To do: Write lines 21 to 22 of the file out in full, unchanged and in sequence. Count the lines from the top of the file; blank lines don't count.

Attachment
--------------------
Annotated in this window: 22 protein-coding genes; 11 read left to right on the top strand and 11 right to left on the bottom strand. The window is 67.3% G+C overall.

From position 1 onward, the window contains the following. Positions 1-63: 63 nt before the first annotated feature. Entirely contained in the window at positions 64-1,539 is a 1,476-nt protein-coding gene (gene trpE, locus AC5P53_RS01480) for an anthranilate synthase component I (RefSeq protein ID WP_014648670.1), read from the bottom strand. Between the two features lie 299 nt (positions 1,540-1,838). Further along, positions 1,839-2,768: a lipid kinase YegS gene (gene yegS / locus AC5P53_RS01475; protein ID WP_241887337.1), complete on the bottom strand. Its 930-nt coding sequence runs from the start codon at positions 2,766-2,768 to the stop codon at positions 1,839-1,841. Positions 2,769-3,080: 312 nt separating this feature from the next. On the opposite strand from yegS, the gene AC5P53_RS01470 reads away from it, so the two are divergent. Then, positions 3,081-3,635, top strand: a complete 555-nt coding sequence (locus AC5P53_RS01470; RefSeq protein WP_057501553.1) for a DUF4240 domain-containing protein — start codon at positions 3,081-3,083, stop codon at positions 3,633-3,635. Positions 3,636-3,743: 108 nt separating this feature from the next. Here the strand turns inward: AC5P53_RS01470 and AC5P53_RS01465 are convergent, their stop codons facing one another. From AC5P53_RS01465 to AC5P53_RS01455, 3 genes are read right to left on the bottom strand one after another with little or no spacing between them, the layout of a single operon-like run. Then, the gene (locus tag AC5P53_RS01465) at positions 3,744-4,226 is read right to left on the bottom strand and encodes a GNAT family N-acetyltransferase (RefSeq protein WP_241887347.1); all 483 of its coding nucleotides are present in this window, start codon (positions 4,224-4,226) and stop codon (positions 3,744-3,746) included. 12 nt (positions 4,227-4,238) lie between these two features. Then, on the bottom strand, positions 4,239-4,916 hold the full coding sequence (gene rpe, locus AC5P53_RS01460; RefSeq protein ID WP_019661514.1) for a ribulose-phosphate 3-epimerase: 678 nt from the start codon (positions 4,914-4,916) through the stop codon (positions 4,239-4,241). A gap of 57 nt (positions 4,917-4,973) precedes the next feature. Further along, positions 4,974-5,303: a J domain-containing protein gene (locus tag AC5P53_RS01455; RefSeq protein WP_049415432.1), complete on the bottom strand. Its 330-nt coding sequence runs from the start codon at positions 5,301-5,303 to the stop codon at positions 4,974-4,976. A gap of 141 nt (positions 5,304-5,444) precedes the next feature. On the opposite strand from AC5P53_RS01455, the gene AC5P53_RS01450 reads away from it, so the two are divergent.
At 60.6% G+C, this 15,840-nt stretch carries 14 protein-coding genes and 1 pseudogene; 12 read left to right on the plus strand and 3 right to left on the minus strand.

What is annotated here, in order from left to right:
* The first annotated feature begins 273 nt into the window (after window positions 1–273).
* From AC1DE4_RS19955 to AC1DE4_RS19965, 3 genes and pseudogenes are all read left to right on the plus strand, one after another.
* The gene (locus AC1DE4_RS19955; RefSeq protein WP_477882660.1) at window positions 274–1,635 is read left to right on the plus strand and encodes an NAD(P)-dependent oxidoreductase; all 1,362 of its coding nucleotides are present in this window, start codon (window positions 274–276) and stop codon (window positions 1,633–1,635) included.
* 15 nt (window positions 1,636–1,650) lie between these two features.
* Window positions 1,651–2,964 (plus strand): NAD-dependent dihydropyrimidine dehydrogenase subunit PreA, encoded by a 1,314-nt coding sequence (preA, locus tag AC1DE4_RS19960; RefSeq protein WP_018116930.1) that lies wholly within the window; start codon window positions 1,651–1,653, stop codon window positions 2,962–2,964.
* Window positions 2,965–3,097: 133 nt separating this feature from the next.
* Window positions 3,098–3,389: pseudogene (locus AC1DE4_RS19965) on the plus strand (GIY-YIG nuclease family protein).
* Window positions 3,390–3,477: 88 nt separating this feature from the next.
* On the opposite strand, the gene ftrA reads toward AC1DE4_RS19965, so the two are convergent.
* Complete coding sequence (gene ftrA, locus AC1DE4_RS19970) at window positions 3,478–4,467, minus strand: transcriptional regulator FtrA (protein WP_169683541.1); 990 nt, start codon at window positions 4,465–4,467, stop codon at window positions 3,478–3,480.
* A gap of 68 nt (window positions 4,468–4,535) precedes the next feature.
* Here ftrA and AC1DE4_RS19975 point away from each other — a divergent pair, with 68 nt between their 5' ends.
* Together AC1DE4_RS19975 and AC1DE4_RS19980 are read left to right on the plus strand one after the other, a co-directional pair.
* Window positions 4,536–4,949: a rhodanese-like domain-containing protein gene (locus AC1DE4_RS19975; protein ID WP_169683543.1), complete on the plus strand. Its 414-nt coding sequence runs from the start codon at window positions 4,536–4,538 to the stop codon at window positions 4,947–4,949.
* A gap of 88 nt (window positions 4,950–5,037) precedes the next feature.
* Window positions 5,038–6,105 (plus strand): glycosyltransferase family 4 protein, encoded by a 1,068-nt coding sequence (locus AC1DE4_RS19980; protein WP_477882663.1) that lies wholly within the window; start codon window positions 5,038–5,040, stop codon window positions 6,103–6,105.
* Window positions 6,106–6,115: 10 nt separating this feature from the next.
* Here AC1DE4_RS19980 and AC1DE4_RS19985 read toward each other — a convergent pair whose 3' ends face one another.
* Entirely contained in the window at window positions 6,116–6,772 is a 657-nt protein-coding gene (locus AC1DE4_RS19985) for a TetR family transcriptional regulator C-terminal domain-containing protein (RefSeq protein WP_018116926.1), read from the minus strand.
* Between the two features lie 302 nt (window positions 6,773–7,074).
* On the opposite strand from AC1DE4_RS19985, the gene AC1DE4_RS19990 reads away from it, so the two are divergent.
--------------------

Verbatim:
* Window positions 6,106–6,115: 10 nt separating this feature from the next.
* Here AC1DE4_RS19980 and AC1DE4_RS19985 read toward each other — a convergent pair whose 3' ends face one another.